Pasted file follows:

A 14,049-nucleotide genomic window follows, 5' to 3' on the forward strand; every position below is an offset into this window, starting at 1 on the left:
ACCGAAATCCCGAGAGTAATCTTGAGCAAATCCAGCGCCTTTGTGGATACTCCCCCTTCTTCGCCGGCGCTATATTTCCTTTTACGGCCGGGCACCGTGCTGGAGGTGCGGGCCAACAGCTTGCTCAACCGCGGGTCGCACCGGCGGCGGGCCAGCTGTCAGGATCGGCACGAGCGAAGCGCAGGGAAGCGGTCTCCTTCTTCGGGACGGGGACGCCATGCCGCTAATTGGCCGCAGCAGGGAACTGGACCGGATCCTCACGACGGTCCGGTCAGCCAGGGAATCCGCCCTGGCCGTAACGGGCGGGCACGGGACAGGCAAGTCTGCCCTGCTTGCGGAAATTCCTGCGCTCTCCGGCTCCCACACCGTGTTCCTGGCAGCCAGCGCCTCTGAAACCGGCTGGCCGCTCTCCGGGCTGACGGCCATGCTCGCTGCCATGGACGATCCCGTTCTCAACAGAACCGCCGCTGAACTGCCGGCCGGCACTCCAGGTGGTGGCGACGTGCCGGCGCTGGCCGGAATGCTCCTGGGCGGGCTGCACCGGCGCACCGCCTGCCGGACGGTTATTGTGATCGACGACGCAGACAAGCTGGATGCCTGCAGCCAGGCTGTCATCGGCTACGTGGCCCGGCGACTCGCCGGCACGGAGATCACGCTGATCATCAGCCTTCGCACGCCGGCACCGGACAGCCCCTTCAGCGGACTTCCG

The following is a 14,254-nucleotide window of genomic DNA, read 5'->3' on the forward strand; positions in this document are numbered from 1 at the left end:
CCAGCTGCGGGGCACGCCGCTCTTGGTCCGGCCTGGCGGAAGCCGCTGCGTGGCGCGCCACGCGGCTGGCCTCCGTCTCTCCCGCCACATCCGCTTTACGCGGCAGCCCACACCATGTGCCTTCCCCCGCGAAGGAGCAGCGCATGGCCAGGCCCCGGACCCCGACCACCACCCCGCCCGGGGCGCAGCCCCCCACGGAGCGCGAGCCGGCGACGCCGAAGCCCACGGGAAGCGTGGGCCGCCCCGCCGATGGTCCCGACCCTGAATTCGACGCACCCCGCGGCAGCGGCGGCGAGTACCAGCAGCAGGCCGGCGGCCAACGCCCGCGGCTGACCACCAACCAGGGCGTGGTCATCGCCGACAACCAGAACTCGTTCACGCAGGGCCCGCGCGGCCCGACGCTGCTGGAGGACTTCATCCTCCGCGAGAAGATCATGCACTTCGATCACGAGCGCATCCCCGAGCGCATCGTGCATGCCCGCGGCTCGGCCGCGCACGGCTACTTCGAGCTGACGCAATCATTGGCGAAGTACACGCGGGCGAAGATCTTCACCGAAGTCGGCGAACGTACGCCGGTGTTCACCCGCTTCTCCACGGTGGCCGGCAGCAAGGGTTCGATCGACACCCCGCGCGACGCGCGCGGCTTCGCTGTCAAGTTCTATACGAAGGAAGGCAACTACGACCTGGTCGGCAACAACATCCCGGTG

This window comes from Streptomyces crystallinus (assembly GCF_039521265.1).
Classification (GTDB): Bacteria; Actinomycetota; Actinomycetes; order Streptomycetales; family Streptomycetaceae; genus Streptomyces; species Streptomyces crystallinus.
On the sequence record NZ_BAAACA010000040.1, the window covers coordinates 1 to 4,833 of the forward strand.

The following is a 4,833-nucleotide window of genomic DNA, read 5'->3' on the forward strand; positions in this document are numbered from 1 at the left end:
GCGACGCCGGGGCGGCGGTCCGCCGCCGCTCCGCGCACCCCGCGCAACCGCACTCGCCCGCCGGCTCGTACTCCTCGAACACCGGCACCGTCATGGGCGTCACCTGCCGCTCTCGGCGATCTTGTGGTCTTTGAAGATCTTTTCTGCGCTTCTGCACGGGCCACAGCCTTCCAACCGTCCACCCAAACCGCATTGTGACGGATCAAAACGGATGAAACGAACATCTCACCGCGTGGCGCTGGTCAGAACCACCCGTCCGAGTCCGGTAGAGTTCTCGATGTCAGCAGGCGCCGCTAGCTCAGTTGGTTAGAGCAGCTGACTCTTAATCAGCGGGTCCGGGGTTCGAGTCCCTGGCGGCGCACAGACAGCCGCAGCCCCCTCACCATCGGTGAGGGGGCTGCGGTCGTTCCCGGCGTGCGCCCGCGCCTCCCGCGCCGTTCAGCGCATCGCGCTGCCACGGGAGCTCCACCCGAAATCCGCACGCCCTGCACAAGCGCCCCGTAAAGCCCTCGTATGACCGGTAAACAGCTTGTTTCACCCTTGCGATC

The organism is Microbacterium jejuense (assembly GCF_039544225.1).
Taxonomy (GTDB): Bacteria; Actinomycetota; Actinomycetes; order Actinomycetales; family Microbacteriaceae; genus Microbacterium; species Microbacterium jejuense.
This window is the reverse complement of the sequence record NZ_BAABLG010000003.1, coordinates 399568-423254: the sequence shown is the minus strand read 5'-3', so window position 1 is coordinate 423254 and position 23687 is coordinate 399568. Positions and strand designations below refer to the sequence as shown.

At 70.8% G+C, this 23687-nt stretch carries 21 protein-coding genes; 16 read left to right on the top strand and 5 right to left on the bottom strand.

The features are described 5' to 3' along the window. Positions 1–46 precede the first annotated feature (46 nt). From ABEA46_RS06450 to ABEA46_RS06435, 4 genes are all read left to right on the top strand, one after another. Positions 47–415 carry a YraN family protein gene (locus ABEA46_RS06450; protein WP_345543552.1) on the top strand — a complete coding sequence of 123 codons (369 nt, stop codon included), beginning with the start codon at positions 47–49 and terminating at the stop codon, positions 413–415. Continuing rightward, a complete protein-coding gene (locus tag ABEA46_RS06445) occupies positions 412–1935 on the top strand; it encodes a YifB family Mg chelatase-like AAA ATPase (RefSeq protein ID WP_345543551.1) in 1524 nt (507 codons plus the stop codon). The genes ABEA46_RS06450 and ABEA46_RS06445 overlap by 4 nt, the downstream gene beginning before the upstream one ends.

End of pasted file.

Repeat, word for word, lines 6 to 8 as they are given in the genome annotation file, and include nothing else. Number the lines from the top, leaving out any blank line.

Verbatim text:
Classification (GTDB): Bacteria; Actinomycetota; Actinomycetes; order Streptomycetales; family Streptomycetaceae; genus Streptomyces; species Streptomyces crystallinus.
On the sequence record NZ_BAAACA010000040.1, the window covers coordinates 1 to 4,833 of the forward strand.

The following is a 4,833-nucleotide window of genomic DNA, read 5'->3' on the forward strand; positions in this document are numbered from 1 at the left end: